What is now Kampala city is part of Buganda, and in pre and post-colonial times when Kingdoms were supreme, it was the heart of the kingdom, and consequently, a number of royal buildings and impressive administrative centers are to be found. Among these are the Kabaka’s Palace in Bulange in Mengo, the Buganda Parliament located at the end of a ceremonial driveway-Kabakanjagala Road leading from the palace, and the Buganda Court of Justice, now the location of Uganda’s National Court. Of these, the Buganda Parliament is one of the most impressive colonial-era buildings in Uganda.
There are several prominent religious buildings of interest. Notable among these are the huge domed Roman catholic Rubaga Cathedral on Rubaga Hill, the twin-towered Anglican Namirembe Cathedral on Namirembe Hill, the elaborate and enormous Hindu Temples in the city centre, the beautiful Baha’i Temple outside the city, the gleaming white Kibuli Mosque dominating Kibuli Hill and the exquisite Gaddafi Mosque named after Libyan President Colonel Muhammar Gaddafi because his benevolent funding built the mosque. All of these buildings are captivating but Baha’i Temple is distinct because it’s the only one of its kind in the whole of Africa and consequently, the continent’s religious home for all Baha’i faithful. It’s located on Kikaaya Hill 6 km from Kampala City on Gayaza road. At Baha’i Temple just like at the other religious buildings, not only will its beauty be appreciated but an understanding of this obscure faith is enabled.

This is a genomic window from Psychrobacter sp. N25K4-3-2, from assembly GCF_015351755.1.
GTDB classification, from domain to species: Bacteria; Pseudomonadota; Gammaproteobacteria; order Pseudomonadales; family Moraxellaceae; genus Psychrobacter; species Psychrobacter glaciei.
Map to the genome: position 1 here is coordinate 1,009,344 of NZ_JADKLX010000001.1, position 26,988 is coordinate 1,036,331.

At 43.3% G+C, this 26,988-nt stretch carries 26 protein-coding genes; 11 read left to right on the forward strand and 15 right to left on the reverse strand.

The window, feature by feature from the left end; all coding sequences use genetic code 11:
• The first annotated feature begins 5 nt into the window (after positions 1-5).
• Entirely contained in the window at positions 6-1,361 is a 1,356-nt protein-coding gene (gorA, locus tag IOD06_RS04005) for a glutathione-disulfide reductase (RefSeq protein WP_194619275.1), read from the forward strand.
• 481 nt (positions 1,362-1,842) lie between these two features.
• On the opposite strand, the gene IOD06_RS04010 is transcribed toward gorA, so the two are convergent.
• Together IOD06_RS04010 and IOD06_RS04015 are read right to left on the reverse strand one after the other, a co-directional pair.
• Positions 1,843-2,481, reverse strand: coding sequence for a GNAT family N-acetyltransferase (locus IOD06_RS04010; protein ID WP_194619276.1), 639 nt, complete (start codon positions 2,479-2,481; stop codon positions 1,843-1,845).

It reveals the secret history of the Buganda people. Six sites make up the trail and all are around Kampala which has always been part of Buganda from time immemorial, and these include several tombs, a prison, and a waterfall. It’s definitely worth following to discover some “secrets” that were so well guarded in the past.